“There is no need for these commissions to exist and function,” a government spokesman said.
The Taliban have dissolved the Afghan Election Commission, a panel that oversaw elections under the previous Western-backed administration, an Islamist government spokesman said on Saturday.
“There is no need for these commissions to exist and function,” Taliban government spokesman Bilal Karimi said, referring to the Independent Electoral Commission (IEC) and the Independent Electoral Complaints Commission.
“If we ever feel the need, the Islamic Emirate will revive these commissions.”
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The Taliban seized power in August as a Western-backed government imploded in the final stages of a US military withdrawal.
Created in 2006, the IEC was mandated to administer and oversee all types of elections, including presidential ones, according to the commission’s website.
“They took this decision in haste…and dissolving the commission would have huge consequences,” Aurangzeb, who led the panel until the fall of the previous regime, told AFP.
“If this structure does not exist, I am 100% sure that the problems of Afghanistan will never be solved because there will be no elections,” said Aurangzeb, who, like many Afghans, only has one name.
Halim Fidai, a senior politician from the previous regime, said the decision to disband the electoral commission shows the Taliban “does not believe in democracy”.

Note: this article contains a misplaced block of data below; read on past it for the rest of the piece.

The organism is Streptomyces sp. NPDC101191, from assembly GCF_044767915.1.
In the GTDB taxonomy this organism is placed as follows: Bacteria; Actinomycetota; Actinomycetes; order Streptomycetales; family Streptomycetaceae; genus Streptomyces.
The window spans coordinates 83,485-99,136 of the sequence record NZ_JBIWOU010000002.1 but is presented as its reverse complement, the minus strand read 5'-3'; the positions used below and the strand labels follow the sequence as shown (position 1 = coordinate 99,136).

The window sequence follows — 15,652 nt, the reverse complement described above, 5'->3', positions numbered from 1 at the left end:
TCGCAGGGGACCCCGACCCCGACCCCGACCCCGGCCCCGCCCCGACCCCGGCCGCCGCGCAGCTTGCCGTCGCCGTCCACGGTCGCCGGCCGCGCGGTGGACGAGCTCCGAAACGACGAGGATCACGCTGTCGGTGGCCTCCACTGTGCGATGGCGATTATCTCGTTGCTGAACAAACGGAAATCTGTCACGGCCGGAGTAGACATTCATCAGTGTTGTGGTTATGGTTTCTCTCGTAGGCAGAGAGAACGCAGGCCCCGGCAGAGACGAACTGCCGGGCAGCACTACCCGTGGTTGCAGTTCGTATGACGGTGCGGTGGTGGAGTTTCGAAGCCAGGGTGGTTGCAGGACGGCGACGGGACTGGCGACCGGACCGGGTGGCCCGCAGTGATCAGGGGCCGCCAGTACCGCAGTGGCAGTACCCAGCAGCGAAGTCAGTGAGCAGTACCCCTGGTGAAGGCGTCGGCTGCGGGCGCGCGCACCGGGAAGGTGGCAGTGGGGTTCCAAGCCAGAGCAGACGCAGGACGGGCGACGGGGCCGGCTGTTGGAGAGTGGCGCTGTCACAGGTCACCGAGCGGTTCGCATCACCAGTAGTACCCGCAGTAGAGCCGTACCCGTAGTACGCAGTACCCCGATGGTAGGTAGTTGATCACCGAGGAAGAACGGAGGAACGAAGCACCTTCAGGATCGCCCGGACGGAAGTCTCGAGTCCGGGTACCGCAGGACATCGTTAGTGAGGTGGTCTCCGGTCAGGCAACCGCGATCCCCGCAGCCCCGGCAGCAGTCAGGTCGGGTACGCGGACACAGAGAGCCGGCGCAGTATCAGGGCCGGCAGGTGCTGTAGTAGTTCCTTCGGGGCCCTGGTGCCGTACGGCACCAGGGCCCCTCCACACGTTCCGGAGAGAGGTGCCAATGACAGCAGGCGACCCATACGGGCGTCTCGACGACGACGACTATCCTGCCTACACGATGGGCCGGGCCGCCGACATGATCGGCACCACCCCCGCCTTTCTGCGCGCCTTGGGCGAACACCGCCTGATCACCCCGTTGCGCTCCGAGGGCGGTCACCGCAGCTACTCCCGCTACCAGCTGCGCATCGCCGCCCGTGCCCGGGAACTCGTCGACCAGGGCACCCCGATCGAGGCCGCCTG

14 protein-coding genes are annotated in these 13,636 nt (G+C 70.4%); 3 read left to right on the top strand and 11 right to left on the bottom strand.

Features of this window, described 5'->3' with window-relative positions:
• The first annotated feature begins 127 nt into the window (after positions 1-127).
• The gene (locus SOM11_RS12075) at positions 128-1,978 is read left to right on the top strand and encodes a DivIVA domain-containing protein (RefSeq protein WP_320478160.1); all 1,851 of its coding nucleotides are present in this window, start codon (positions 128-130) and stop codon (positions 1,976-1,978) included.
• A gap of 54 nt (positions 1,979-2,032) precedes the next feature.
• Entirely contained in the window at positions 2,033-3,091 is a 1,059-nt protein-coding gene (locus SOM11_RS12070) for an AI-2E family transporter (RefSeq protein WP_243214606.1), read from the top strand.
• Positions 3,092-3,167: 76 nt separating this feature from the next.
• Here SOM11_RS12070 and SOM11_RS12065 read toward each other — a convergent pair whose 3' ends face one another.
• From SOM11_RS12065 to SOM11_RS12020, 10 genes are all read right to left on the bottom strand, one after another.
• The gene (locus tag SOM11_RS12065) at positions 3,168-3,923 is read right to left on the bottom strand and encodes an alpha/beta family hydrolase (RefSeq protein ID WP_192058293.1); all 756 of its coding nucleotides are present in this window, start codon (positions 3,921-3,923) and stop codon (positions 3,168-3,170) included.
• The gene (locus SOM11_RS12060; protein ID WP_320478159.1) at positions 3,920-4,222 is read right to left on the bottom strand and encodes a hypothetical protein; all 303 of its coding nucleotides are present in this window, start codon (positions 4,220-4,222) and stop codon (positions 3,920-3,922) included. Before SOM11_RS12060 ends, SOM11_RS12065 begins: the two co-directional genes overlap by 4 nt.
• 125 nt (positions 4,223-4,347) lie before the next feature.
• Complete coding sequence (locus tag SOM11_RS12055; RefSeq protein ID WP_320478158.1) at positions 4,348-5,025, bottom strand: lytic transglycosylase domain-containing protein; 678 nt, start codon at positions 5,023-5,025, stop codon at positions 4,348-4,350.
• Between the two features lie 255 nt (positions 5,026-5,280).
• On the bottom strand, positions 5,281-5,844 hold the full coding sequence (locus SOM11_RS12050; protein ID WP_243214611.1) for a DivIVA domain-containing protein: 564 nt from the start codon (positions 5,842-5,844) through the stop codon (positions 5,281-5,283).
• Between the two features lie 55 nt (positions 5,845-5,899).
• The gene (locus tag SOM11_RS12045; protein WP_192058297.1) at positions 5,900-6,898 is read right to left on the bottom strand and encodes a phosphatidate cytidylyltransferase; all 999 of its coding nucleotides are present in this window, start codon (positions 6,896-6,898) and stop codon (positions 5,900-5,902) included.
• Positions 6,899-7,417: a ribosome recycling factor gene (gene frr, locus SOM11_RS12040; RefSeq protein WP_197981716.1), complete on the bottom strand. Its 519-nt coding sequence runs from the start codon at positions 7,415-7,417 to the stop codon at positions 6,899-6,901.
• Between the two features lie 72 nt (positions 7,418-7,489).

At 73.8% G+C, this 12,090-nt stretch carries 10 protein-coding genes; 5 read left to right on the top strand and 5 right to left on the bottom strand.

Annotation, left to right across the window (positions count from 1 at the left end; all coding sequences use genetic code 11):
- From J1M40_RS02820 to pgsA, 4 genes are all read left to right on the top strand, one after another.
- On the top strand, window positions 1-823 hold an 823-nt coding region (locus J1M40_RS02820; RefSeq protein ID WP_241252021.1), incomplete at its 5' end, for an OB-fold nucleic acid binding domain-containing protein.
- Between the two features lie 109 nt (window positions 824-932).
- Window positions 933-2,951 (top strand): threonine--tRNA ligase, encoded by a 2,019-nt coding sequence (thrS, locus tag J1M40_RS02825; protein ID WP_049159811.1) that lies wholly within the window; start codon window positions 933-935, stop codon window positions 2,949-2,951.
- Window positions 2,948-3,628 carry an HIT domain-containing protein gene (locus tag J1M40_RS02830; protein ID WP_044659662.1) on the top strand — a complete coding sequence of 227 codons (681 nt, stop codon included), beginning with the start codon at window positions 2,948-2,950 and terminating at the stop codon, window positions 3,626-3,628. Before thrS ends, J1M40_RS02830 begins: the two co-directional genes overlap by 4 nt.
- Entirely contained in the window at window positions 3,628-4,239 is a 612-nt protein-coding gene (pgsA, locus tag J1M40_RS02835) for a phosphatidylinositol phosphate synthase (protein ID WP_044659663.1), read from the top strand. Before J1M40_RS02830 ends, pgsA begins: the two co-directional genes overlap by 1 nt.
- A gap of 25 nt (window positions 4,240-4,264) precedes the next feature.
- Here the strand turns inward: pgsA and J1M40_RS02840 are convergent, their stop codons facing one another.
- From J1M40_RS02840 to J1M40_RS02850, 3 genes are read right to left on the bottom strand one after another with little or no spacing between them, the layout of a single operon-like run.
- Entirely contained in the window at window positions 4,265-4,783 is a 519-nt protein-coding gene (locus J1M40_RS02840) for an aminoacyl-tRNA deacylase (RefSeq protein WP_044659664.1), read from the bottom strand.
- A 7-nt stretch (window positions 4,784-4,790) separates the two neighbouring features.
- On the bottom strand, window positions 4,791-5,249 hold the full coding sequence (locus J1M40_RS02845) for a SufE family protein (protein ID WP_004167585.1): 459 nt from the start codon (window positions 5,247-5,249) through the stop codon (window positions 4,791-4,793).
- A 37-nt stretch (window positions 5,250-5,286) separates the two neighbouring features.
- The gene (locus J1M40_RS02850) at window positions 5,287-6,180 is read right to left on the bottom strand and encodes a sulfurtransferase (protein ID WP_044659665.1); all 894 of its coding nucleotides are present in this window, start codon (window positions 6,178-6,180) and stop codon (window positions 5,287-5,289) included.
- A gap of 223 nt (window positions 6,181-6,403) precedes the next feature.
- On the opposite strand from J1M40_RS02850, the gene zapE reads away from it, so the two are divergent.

“They are against all democratic institutions. They get power by bullets and not by ballots,” said Fidai, who has served as governor of four provinces over the past two decades.
Before the Taliban took power, several officials of the electoral commission were killed by extremist groups.
Karimi said authorities also dissolved two government departments this week – the Ministry of Peace and the Ministry of Parliamentary Affairs.
The Taliban had already shut down the Ministry of Women’s Affairs of the former administration and replaced it with the Ministry of Promoting Virtue and Preventing Vice.
This ministry gained notoriety during the Taliban’s first stint in power in the 1990s for harshly enforcing religious doctrine.
The group is lobbying the international community to restore billions of dollars in suspended aid and has promised a more moderate rule this time around.